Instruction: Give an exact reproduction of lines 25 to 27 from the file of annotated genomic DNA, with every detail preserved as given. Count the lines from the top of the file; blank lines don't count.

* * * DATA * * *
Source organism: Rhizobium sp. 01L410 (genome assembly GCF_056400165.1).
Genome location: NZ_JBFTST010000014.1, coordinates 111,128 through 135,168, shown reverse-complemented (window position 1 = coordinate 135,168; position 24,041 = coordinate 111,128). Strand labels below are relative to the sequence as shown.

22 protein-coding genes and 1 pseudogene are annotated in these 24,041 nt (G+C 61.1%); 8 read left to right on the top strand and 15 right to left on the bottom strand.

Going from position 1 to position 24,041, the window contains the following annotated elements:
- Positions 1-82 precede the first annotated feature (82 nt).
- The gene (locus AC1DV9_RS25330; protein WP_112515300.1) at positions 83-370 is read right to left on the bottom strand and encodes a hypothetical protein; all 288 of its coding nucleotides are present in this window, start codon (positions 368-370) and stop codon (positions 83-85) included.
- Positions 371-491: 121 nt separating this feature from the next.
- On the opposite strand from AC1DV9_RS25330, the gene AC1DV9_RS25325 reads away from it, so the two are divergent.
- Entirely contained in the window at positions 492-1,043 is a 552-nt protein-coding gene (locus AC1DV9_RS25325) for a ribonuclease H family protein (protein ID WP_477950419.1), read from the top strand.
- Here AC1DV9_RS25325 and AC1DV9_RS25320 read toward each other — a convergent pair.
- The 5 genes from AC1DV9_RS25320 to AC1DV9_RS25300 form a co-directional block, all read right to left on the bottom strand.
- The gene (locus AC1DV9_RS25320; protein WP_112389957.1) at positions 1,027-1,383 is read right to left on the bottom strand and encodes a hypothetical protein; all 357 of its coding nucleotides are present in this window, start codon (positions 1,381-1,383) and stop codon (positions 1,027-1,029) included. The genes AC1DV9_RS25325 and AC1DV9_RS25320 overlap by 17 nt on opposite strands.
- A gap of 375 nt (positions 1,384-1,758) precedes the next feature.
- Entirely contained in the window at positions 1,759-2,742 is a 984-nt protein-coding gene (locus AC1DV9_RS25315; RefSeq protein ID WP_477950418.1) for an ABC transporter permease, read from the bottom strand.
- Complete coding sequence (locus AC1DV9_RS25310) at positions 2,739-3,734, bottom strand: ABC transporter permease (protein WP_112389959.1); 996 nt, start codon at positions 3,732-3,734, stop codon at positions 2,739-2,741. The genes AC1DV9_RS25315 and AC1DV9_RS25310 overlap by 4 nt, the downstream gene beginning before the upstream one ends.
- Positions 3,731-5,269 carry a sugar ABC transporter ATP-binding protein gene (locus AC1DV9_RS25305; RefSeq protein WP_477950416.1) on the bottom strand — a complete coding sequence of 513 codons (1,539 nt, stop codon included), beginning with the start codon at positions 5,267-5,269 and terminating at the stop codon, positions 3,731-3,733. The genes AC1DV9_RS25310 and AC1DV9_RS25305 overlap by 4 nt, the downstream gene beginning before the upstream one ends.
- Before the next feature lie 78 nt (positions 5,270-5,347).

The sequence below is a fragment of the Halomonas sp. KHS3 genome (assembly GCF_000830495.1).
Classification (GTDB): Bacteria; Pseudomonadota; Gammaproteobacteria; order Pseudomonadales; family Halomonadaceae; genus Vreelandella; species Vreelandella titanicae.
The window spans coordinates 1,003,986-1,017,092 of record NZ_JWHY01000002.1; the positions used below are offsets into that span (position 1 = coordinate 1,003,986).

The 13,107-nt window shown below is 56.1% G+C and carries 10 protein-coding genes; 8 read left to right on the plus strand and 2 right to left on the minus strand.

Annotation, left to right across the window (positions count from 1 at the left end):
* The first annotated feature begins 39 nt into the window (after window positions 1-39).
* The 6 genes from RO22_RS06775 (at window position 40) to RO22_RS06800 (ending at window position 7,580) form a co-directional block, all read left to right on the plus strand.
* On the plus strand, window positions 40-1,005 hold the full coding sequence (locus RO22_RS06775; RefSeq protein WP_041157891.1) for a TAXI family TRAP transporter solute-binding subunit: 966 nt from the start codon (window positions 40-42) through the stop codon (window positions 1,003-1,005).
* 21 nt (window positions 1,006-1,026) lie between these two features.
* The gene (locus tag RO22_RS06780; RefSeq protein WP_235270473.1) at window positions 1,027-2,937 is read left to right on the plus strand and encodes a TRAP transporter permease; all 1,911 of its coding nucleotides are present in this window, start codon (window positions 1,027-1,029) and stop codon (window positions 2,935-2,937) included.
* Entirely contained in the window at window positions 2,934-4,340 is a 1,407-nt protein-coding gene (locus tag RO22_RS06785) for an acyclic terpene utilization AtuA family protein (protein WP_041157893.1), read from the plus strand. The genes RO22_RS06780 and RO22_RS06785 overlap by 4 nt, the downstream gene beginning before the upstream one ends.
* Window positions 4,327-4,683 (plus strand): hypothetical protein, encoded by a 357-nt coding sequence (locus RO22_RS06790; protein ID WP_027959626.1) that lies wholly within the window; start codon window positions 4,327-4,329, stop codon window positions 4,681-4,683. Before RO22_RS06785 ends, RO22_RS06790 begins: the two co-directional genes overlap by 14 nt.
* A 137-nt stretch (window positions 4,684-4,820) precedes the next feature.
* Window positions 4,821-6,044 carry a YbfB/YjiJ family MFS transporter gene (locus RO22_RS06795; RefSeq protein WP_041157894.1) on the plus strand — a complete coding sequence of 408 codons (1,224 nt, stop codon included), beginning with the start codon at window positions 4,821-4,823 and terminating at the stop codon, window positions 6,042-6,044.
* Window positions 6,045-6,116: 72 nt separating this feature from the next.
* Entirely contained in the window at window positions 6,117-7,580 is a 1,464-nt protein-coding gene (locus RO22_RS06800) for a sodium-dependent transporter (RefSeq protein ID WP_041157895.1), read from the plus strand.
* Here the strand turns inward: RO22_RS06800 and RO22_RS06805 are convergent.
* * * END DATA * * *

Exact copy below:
* On the plus strand, window positions 40-1,005 hold the full coding sequence (locus RO22_RS06775; RefSeq protein WP_041157891.1) for a TAXI family TRAP transporter solute-binding subunit: 966 nt from the start codon (window positions 40-42) through the stop codon (window positions 1,003-1,005).
* 21 nt (window positions 1,006-1,026) lie between these two features.
* The gene (locus tag RO22_RS06780; RefSeq protein WP_235270473.1) at window positions 1,027-2,937 is read left to right on the plus strand and encodes a TRAP transporter permease; all 1,911 of its coding nucleotides are present in this window, start codon (window positions 1,027-1,029) and stop codon (window positions 2,935-2,937) included.